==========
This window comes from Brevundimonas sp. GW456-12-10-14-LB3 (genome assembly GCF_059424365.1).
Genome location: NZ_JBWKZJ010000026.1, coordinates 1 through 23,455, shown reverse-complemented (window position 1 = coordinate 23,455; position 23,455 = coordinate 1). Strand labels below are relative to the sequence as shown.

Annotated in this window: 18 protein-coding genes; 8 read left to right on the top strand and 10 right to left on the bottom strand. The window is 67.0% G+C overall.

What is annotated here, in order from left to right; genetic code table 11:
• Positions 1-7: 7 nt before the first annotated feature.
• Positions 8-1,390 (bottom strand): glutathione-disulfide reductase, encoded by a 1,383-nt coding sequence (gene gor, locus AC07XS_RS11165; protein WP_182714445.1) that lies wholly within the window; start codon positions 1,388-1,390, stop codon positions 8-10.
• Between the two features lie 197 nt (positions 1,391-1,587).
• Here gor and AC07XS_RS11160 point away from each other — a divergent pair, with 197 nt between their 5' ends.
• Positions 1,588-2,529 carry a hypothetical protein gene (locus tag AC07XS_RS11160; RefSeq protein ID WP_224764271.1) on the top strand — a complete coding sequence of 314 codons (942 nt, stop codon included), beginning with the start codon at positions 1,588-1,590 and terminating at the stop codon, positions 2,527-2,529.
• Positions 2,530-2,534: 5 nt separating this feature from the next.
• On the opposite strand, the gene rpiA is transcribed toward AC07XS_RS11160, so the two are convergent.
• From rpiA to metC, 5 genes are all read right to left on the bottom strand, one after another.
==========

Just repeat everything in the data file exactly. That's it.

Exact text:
This window comes from Brevundimonas sp. GW456-12-10-14-LB3 (genome assembly GCF_059424365.1).
Genome location: NZ_JBWKZJ010000026.1, coordinates 1 through 23,455, shown reverse-complemented (window position 1 = coordinate 23,455; position 23,455 = coordinate 1). Strand labels below are relative to the sequence as shown.

Annotated in this window: 18 protein-coding genes; 8 read left to right on the top strand and 10 right to left on the bottom strand. The window is 67.0% G+C overall.

What is annotated here, in order from left to right; genetic code table 11:
• Positions 1-7: 7 nt before the first annotated feature.
• Positions 8-1,390 (bottom strand): glutathione-disulfide reductase, encoded by a 1,383-nt coding sequence (gene gor, locus AC07XS_RS11165; protein WP_182714445.1) that lies wholly within the window; start codon positions 1,388-1,390, stop codon positions 8-10.
• Between the two features lie 197 nt (positions 1,391-1,587).
• Here gor and AC07XS_RS11160 point away from each other — a divergent pair, with 197 nt between their 5' ends.
• Positions 1,588-2,529 carry a hypothetical protein gene (locus tag AC07XS_RS11160; RefSeq protein ID WP_224764271.1) on the top strand — a complete coding sequence of 314 codons (942 nt, stop codon included), beginning with the start codon at positions 1,588-1,590 and terminating at the stop codon, positions 2,527-2,529.
• Positions 2,530-2,534: 5 nt separating this feature from the next.
• On the opposite strand, the gene rpiA is transcribed toward AC07XS_RS11160, so the two are convergent.
• From rpiA to metC, 5 genes are all read right to left on the bottom strand, one after another.